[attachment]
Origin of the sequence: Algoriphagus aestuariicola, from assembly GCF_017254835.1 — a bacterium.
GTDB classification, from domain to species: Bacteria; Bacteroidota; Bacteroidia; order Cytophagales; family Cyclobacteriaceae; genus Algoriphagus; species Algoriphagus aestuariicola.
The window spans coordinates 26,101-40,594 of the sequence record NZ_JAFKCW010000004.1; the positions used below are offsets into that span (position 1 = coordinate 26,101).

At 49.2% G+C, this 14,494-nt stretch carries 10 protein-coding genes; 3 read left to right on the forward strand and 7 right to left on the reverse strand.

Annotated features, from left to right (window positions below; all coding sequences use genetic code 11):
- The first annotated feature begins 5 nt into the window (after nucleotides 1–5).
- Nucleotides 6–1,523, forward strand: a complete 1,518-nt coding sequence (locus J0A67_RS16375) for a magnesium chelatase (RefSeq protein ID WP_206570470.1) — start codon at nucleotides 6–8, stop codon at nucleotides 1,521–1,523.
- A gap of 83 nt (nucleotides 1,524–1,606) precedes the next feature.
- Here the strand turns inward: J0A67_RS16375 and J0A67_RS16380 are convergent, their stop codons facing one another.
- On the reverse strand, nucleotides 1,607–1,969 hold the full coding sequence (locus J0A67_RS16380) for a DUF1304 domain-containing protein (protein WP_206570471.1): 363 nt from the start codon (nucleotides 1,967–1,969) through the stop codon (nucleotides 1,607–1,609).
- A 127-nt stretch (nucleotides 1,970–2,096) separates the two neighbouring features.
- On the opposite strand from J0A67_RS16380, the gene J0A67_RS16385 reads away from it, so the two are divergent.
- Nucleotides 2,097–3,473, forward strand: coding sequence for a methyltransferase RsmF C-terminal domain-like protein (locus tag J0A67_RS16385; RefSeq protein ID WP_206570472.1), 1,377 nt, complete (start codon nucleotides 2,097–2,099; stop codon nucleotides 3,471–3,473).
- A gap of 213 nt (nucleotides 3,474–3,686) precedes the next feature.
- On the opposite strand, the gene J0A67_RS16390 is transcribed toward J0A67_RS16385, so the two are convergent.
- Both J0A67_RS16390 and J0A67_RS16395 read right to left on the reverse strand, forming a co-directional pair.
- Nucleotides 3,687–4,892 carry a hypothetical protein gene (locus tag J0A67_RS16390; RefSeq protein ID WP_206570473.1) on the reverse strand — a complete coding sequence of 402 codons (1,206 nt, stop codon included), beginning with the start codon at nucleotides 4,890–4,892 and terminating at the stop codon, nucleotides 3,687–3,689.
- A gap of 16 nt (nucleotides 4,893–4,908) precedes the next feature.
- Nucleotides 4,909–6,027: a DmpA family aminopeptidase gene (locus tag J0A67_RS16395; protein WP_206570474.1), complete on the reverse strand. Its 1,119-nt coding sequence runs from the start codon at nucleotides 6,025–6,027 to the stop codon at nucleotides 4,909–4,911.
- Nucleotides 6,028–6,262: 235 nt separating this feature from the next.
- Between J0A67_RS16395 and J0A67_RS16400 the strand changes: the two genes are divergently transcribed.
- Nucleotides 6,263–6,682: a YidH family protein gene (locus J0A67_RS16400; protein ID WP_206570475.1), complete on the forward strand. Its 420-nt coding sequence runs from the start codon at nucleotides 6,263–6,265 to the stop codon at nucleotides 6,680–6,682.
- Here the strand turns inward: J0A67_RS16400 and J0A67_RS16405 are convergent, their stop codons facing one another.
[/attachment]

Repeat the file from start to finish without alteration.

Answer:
Origin of the sequence: Algoriphagus aestuariicola, from assembly GCF_017254835.1 — a bacterium.
GTDB classification, from domain to species: Bacteria; Bacteroidota; Bacteroidia; order Cytophagales; family Cyclobacteriaceae; genus Algoriphagus; species Algoriphagus aestuariicola.
The window spans coordinates 26,101-40,594 of the sequence record NZ_JAFKCW010000004.1; the positions used below are offsets into that span (position 1 = coordinate 26,101).

At 49.2% G+C, this 14,494-nt stretch carries 10 protein-coding genes; 3 read left to right on the forward strand and 7 right to left on the reverse strand.

Annotated features, from left to right (window positions below; all coding sequences use genetic code 11):
- The first annotated feature begins 5 nt into the window (after nucleotides 1–5).
- Nucleotides 6–1,523, forward strand: a complete 1,518-nt coding sequence (locus J0A67_RS16375) for a magnesium chelatase (RefSeq protein ID WP_206570470.1) — start codon at nucleotides 6–8, stop codon at nucleotides 1,521–1,523.
- A gap of 83 nt (nucleotides 1,524–1,606) precedes the next feature.
- Here the strand turns inward: J0A67_RS16375 and J0A67_RS16380 are convergent, their stop codons facing one another.
- On the reverse strand, nucleotides 1,607–1,969 hold the full coding sequence (locus J0A67_RS16380) for a DUF1304 domain-containing protein (protein WP_206570471.1): 363 nt from the start codon (nucleotides 1,967–1,969) through the stop codon (nucleotides 1,607–1,609).
- A 127-nt stretch (nucleotides 1,970–2,096) separates the two neighbouring features.
- On the opposite strand from J0A67_RS16380, the gene J0A67_RS16385 reads away from it, so the two are divergent.
- Nucleotides 2,097–3,473, forward strand: coding sequence for a methyltransferase RsmF C-terminal domain-like protein (locus tag J0A67_RS16385; RefSeq protein ID WP_206570472.1), 1,377 nt, complete (start codon nucleotides 2,097–2,099; stop codon nucleotides 3,471–3,473).
- A gap of 213 nt (nucleotides 3,474–3,686) precedes the next feature.
- On the opposite strand, the gene J0A67_RS16390 is transcribed toward J0A67_RS16385, so the two are convergent.
- Both J0A67_RS16390 and J0A67_RS16395 read right to left on the reverse strand, forming a co-directional pair.
- Nucleotides 3,687–4,892 carry a hypothetical protein gene (locus tag J0A67_RS16390; RefSeq protein ID WP_206570473.1) on the reverse strand — a complete coding sequence of 402 codons (1,206 nt, stop codon included), beginning with the start codon at nucleotides 4,890–4,892 and terminating at the stop codon, nucleotides 3,687–3,689.
- A gap of 16 nt (nucleotides 4,893–4,908) precedes the next feature.
- Nucleotides 4,909–6,027: a DmpA family aminopeptidase gene (locus tag J0A67_RS16395; protein WP_206570474.1), complete on the reverse strand. Its 1,119-nt coding sequence runs from the start codon at nucleotides 6,025–6,027 to the stop codon at nucleotides 4,909–4,911.
- Nucleotides 6,028–6,262: 235 nt separating this feature from the next.
- Between J0A67_RS16395 and J0A67_RS16400 the strand changes: the two genes are divergently transcribed.
- Nucleotides 6,263–6,682: a YidH family protein gene (locus J0A67_RS16400; protein ID WP_206570475.1), complete on the forward strand. Its 420-nt coding sequence runs from the start codon at nucleotides 6,263–6,265 to the stop codon at nucleotides 6,680–6,682.
- Here the strand turns inward: J0A67_RS16400 and J0A67_RS16405 are convergent, their stop codons facing one another.